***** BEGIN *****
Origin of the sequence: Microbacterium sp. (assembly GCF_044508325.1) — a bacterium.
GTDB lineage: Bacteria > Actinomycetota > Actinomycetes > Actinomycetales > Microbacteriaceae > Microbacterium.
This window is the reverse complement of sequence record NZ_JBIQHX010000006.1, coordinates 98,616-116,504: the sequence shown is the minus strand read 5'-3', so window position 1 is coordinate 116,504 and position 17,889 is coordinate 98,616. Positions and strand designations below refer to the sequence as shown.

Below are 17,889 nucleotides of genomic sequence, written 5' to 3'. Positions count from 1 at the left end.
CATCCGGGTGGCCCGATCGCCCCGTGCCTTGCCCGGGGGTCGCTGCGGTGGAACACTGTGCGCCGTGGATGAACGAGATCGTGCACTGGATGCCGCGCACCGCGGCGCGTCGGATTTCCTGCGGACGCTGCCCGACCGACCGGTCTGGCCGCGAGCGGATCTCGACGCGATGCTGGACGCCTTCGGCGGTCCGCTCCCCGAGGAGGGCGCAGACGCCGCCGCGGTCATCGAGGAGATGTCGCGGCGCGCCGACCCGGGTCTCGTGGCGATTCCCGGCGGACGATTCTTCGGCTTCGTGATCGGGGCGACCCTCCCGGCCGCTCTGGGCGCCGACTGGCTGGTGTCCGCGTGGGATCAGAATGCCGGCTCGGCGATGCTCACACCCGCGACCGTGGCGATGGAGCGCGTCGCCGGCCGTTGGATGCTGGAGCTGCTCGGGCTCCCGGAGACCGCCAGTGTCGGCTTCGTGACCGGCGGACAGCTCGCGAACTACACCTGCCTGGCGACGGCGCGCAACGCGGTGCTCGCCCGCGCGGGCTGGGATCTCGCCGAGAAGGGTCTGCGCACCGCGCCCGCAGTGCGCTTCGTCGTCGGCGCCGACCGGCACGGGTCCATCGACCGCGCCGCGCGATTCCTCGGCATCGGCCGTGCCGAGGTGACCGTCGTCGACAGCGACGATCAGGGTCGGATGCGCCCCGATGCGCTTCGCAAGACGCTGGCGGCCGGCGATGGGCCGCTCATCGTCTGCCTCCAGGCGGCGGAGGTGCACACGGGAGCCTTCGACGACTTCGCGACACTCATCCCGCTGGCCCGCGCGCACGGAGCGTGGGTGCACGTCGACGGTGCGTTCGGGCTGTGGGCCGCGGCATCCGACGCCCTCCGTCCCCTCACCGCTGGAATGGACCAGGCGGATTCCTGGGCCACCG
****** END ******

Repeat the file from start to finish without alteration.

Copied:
Origin of the sequence: Microbacterium sp. (assembly GCF_044508325.1) — a bacterium.
GTDB lineage: Bacteria > Actinomycetota > Actinomycetes > Actinomycetales > Microbacteriaceae > Microbacterium.
This window is the reverse complement of sequence record NZ_JBIQHX010000006.1, coordinates 98,616-116,504: the sequence shown is the minus strand read 5'-3', so window position 1 is coordinate 116,504 and position 17,889 is coordinate 98,616. Positions and strand designations below refer to the sequence as shown.

Below are 17,889 nucleotides of genomic sequence, written 5' to 3'. Positions count from 1 at the left end.
CATCCGGGTGGCCCGATCGCCCCGTGCCTTGCCCGGGGGTCGCTGCGGTGGAACACTGTGCGCCGTGGATGAACGAGATCGTGCACTGGATGCCGCGCACCGCGGCGCGTCGGATTTCCTGCGGACGCTGCCCGACCGACCGGTCTGGCCGCGAGCGGATCTCGACGCGATGCTGGACGCCTTCGGCGGTCCGCTCCCCGAGGAGGGCGCAGACGCCGCCGCGGTCATCGAGGAGATGTCGCGGCGCGCCGACCCGGGTCTCGTGGCGATTCCCGGCGGACGATTCTTCGGCTTCGTGATCGGGGCGACCCTCCCGGCCGCTCTGGGCGCCGACTGGCTGGTGTCCGCGTGGGATCAGAATGCCGGCTCGGCGATGCTCACACCCGCGACCGTGGCGATGGAGCGCGTCGCCGGCCGTTGGATGCTGGAGCTGCTCGGGCTCCCGGAGACCGCCAGTGTCGGCTTCGTGACCGGCGGACAGCTCGCGAACTACACCTGCCTGGCGACGGCGCGCAACGCGGTGCTCGCCCGCGCGGGCTGGGATCTCGCCGAGAAGGGTCTGCGCACCGCGCCCGCAGTGCGCTTCGTCGTCGGCGCCGACCGGCACGGGTCCATCGACCGCGCCGCGCGATTCCTCGGCATCGGCCGTGCCGAGGTGACCGTCGTCGACAGCGACGATCAGGGTCGGATGCGCCCCGATGCGCTTCGCAAGACGCTGGCGGCCGGCGATGGGCCGCTCATCGTCTGCCTCCAGGCGGCGGAGGTGCACACGGGAGCCTTCGACGACTTCGCGACACTCATCCCGCTGGCCCGCGCGCACGGAGCGTGGGTGCACGTCGACGGTGCGTTCGGGCTGTGGGCCGCGGCATCCGACGCCCTCCGTCCCCTCACCGCTGGAATGGACCAGGCGGATTCCTGGGCCACCG